Filed under: Deconstruction | Tags: Deconstruction, Enlightenment, Gilles Deleuze, Jacques Derrida, Michel Foucault, Post-Structuralism, Rationalism, Stanley Fish
Stanley Fish, as you may know, maintains a blog at the New York Times. This week, his blog takes on “French Theory in America” in a book review of Francois Cusset’s survey of deconstruction and its ilk, French Theory: How Foucault, Derrida, Deleuze, & Co. Transformed the Intellectual Life of the United States.
Professor Fish is remarkably clear in his explication of he much-maligned, oft-misunderstood deconstruction. Presumably since Fish was a major player in this debate himself, he bases his discussion in the 1960s conflict between the so-called rationalist and post-structural schools:
Certainly mainstream or centrist intellectuals thought there was a lot to worry about. They agreed with Alan Sokal and Jean Bricmont, who complained that the ideas coming out of France amounted to a “rejection of the rationalist tradition of the Enlightenment” even to the point of regarding “science as nothing more than a ‘narration’ or a ‘myth’ or a social construction among many others.”
This is not quite right; what was involved was less the rejection of the rationalist tradition than an interrogation of its key components: an independent, free-standing, knowing subject, the “I” facing an independent, free-standing world. The problem was how to get the “I” and the world together, how to bridge the gap that separated them ever since the older picture of a universe everywhere filled with the meanings God originates and guarantees had ceased to be compelling to many.
It’s a good trick. What is so often missed in attacks on deconstruction is that it is a direct response to the problems inherent to the Enlightenment project. Theodor Adorno and Max Horkheimer famously addressed this issue from a Marxist standpoint in Dialectic of Enlightenment (1944). While Fish levies a less severe critique at the Enlightenment/Rationalist tradition (Adorno and Horkheimer believed fascism and Nazi Germany were direct descendants of the Enlightenment) he equally demonstrates its futility.
The Cartesian trick of starting from the beginning and thinking things down to the ground can’t be managed because the engine of thought, consciousness itself, is inscribed (written) by discursive forms which “it” (in quotation marks because consciousness absent inscription is empty and therefore non-existent) did not originate and cannot step to the side of no matter how minimalist it goes. In short (and this is the kind of formulation that drives the enemies of French theory crazy), what we think with thinks us.
It also thinks the world. This is not say that the world apart from the devices of human conception and perception doesn’t exist “out there”; just that what we know of that world follows from what we can say about it rather than from any unmediated encounter with it in and of itself. This is what Thomas Kuhn meant in The Structure of Scientific Revolutions when he said that after a paradigm shift — after one scientific vocabulary, with its attendant experimental and evidentiary apparatus, has replaced another — scientists are living in a different world; which again is not to say (what it would be silly to say) that the world has been altered by our descriptions of it; just that only through our descriptive machineries do we have access to something called the world.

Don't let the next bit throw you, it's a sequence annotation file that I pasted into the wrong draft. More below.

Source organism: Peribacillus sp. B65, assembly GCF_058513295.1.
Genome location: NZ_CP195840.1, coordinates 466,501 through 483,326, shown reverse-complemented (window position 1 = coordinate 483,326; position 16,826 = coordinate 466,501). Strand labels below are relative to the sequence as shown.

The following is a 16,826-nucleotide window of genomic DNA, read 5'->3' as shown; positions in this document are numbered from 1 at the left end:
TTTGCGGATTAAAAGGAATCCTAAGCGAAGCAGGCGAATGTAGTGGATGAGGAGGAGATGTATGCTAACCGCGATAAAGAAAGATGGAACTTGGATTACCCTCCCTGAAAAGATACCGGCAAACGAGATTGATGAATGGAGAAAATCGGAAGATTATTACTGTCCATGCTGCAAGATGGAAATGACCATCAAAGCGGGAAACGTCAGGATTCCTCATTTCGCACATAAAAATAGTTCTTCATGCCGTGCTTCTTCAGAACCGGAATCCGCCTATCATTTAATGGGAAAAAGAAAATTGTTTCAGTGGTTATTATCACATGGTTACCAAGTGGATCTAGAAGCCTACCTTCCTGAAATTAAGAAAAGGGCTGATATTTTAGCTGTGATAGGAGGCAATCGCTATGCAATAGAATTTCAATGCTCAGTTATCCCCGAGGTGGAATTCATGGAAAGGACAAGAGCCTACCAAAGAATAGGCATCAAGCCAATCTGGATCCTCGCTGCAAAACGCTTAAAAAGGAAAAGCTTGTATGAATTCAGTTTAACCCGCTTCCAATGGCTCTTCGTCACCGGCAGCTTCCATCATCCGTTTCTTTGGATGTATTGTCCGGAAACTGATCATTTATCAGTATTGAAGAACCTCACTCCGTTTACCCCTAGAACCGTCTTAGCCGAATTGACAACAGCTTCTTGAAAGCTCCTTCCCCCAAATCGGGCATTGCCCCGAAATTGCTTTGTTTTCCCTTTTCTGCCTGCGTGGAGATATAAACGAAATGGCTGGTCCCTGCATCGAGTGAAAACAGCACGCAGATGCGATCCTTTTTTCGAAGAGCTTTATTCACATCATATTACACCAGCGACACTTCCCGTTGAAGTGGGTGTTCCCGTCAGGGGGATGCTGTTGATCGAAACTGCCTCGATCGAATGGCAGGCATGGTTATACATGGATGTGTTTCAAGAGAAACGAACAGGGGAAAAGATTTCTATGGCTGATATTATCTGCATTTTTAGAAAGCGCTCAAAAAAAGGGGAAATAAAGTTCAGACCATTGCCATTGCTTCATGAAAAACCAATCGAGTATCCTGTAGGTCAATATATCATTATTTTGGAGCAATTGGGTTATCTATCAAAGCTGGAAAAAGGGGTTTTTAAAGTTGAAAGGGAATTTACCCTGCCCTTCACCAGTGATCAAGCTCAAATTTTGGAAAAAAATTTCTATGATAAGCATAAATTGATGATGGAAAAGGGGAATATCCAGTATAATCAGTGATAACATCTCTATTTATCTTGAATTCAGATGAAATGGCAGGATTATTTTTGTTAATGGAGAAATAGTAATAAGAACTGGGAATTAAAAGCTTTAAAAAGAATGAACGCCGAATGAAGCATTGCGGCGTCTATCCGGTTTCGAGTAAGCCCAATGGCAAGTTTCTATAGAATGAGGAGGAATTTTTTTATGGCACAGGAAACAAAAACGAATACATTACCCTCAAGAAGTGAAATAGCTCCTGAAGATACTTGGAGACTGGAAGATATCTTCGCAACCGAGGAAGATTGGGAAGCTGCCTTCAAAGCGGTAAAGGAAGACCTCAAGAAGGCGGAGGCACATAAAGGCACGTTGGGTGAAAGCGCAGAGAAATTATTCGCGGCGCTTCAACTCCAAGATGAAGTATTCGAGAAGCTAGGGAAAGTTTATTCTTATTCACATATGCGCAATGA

As with most discussions about deconstruction, gleeful derision picks up in the comments following Professor Fish’s article immediately and doesn’t stop for 400-or-so entries. A sample of the vitriolic responses:
This is drivel about drivel — “metadrivel” as some stucturalist, post-structuralist or deconstructionist might say. Literary theory (not to be confused with literature) is more worthless and deluded than alchemy or astrology ever were. It should be banished from our educational system. Failing that, any student who takes a course in literary theory should be required to take three in mathematics, a discipline which has actually manages to cogently connect words and names with perceptions and actions.
Dr. Fish says that “If deconstruction was something that an American male icon performed, there was no reason to fear it….” But we know not only American icons performed deconstruction. One of its most infamous practitioners, Paul de Man, was a Nazi collaborator, raising the spectre that even a devil could quote the supposed holy scripture of deconstruction.
Hard to argue against charges of “metadrivel’ and Nazism, especially for a text that contains evidence of neither. I don’t personally accord with some of Fish’s views, particularly his assertion that deconstruction “doesn’t have any” political implications. Derrida himself spent the second half of his career arguing the exact opposite. In fact, if the 400+ responses, the majority of whom can scarcely keep their spittle in their mouths, are any indication, deconstruction can assert a very palpable political force.
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